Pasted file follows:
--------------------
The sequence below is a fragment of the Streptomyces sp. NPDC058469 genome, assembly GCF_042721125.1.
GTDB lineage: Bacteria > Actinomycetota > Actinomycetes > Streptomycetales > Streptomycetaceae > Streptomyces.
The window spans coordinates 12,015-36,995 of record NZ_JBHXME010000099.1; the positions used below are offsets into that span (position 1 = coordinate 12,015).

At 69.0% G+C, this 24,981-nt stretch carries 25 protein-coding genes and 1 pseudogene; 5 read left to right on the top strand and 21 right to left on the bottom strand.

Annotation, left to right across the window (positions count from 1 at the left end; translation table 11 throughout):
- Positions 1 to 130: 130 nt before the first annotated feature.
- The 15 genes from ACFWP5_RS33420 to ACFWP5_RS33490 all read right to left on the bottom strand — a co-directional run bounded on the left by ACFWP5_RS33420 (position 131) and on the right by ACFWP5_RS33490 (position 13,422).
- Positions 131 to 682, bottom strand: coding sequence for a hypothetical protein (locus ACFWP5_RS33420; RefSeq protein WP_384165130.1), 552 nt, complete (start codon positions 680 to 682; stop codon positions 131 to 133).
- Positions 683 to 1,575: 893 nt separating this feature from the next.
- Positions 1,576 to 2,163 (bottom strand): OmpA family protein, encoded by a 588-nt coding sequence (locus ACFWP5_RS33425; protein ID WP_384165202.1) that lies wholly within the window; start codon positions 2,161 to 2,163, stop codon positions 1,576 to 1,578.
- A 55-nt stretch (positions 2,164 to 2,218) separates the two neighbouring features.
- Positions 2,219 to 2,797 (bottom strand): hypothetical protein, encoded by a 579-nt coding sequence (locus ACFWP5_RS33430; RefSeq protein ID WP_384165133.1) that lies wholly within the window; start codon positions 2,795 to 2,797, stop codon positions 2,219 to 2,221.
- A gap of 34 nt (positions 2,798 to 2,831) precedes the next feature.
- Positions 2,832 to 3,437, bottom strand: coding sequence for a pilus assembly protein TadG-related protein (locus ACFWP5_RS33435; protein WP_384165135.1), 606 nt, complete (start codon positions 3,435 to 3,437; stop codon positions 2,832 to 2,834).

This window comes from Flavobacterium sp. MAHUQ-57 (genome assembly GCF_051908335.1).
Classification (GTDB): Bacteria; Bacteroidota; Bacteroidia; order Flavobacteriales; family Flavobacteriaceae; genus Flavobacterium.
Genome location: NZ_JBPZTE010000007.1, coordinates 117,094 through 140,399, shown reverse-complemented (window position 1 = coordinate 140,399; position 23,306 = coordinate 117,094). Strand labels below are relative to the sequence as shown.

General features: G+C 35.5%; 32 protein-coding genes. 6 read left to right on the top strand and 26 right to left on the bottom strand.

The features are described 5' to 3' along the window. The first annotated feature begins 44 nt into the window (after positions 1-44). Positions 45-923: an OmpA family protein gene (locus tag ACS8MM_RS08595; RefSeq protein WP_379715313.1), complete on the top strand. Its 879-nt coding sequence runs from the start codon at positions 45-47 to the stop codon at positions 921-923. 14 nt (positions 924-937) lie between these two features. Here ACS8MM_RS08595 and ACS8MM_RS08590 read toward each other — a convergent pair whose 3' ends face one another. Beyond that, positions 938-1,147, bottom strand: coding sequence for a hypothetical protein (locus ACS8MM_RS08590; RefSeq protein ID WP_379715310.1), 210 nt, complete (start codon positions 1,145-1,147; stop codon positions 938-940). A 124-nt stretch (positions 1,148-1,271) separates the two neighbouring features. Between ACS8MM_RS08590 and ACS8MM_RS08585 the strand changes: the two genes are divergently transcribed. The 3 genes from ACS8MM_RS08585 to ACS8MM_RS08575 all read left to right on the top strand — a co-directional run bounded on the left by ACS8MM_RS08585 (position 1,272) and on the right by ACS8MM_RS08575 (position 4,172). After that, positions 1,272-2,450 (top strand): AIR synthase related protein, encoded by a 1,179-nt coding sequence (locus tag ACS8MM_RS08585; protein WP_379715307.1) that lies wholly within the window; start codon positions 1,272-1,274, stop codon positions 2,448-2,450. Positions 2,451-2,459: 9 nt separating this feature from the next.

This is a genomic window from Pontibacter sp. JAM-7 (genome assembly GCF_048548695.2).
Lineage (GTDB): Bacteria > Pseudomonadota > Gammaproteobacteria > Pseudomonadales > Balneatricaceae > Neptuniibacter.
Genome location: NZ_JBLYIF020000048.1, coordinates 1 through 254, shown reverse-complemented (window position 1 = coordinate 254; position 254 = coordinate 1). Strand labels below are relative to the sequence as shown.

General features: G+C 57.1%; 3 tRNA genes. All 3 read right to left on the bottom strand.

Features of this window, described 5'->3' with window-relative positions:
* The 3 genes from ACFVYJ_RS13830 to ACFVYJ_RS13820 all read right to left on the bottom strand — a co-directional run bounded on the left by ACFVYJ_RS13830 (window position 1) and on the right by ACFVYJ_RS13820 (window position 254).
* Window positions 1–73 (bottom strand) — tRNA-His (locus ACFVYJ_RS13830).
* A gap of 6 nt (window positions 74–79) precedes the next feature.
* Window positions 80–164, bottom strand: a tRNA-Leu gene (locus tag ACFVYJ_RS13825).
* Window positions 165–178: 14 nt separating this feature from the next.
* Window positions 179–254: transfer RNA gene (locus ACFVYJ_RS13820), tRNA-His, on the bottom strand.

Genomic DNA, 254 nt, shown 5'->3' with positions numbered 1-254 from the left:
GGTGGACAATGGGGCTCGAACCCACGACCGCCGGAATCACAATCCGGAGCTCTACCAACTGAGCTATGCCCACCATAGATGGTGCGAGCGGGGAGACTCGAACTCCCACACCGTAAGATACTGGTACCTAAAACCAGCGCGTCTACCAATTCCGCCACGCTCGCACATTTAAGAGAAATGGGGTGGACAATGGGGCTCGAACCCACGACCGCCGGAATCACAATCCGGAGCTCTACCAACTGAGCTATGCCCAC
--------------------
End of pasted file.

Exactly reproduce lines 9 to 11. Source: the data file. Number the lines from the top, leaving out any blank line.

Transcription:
- Positions 683 to 1,575: 893 nt separating this feature from the next.
- Positions 1,576 to 2,163 (bottom strand): OmpA family protein, encoded by a 588-nt coding sequence (locus ACFWP5_RS33425; protein ID WP_384165202.1) that lies wholly within the window; start codon positions 2,161 to 2,163, stop codon positions 1,576 to 1,578.
- A 55-nt stretch (positions 2,164 to 2,218) separates the two neighbouring features.